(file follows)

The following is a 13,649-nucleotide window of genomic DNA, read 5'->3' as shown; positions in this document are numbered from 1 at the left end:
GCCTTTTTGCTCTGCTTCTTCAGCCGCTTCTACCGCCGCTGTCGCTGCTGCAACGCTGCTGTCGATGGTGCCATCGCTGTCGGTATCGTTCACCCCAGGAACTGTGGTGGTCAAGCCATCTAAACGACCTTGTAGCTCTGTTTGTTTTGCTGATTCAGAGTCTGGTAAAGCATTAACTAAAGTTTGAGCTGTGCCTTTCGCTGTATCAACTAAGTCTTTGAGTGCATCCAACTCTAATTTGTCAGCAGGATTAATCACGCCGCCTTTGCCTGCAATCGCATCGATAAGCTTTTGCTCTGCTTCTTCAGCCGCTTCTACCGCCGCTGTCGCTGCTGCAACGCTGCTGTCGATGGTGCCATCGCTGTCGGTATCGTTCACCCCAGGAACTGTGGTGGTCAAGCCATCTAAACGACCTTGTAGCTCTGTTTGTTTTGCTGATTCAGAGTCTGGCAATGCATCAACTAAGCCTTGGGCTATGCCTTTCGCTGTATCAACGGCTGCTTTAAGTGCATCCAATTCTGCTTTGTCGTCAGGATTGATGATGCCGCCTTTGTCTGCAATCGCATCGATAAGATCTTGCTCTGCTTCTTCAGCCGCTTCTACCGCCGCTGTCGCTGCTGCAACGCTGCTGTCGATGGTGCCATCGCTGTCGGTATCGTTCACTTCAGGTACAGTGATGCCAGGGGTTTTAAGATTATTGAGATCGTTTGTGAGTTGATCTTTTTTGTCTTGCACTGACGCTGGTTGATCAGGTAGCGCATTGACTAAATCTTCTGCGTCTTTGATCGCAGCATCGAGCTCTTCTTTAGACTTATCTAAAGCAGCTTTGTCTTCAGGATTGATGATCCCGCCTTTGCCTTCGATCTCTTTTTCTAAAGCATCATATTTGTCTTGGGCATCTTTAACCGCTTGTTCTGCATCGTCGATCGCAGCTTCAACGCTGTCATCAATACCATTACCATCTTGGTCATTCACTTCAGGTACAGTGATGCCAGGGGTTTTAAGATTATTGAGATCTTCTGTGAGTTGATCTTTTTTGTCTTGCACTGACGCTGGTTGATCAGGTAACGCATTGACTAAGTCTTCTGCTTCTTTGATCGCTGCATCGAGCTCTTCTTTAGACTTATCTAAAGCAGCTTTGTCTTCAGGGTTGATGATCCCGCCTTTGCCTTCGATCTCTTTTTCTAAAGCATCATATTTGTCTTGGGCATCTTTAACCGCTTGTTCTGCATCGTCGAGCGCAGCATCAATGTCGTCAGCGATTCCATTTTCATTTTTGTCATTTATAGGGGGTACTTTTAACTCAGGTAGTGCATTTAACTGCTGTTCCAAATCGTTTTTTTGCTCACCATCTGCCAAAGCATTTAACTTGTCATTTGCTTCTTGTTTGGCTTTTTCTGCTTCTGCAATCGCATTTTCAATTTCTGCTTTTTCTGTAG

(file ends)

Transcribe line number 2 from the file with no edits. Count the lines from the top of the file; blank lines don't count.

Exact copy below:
GCCTTTTTGCTCTGCTTCTTCAGCCGCTTCTACCGCCGCTGTCGCTGCTGCAACGCTGCTGTCGATGGTGCCATCGCTGTCGGTATCGTTCACCCCAGGAACTGTGGTGGTCAAGCCATCTAAACGACCTTGTAGCTCTGTTTGTTTTGCTGATTCAGAGTCTGGTAAAGCATTAACTAAAGTTTGAGCTGTGCCTTTCGCTGTATCAACTAAGTCTTTGAGTGCATCCAACTCTAATTTGTCAGCAGGATTAATCACGCCGCCTTTGCCTGCAATCGCATCGATAAGCTTTTGCTCTGCTTCTTCAGCCGCTTCTACCGCCGCTGTCGCTGCTGCAACGCTGCTGTCGATGGTGCCATCGCTGTCGGTATCGTTCACCCCAGGAACTGTGGTGGTCAAGCCATCTAAACGACCTTGTAGCTCTGTTTGTTTTGCTGATTCAGAGTCTGGCAATGCATCAACTAAGCCTTGGGCTATGCCTTTCGCTGTATCAACGGCTGCTTTAAGTGCATCCAATTCTGCTTTGTCGTCAGGATTGATGATGCCGCCTTTGTCTGCAATCGCATCGATAAGATCTTGCTCTGCTTCTTCAGCCGCTTCTACCGCCGCTGTCGCTGCTGCAACGCTGCTGTCGATGGTGCCATCGCTGTCGGTATCGTTCACTTCAGGTACAGTGATGCCAGGGGTTTTAAGATTATTGAGATCGTTTGTGAGTTGATCTTTTTTGTCTTGCACTGACGCTGGTTGATCAGGTAGCGCATTGACTAAATCTTCTGCGTCTTTGATCGCAGCATCGAGCTCTTCTTTAGACTTATCTAAAGCAGCTTTGTCTTCAGGATTGATGATCCCGCCTTTGCCTTCGATCTCTTTTTCTAAAGCATCATATTTGTCTTGGGCATCTTTAACCGCTTGTTCTGCATCGTCGATCGCAGCTTCAACGCTGTCATCAATACCATTACCATCTTGGTCATTCACTTCAGGTACAGTGATGCCAGGGGTTTTAAGATTATTGAGATCTTCTGTGAGTTGATCTTTTTTGTCTTGCACTGACGCTGGTTGATCAGGTAACGCATTGACTAAGTCTTCTGCTTCTTTGATCGCTGCATCGAGCTCTTCTTTAGACTTATCTAAAGCAGCTTTGTCTTCAGGGTTGATGATCCCGCCTTTGCCTTCGATCTCTTTTTCTAAAGCATCATATTTGTCTTGGGCATCTTTAACCGCTTGTTCTGCATCGTCGAGCGCAGCATCAATGTCGTCAGCGATTCCATTTTCATTTTTGTCATTTATAGGGGGTACTTTTAACTCAGGTAGTGCATTTAACTGCTGTTCCAAATCGTTTTTTTGCTCACCATCTGCCAAAGCATTTAACTTGTCATTTGCTTCTTGTTTGGCTTTTTCTGCTTCTGCAATCGCATTTTCAATTTCTGCTTTTTCTGTAG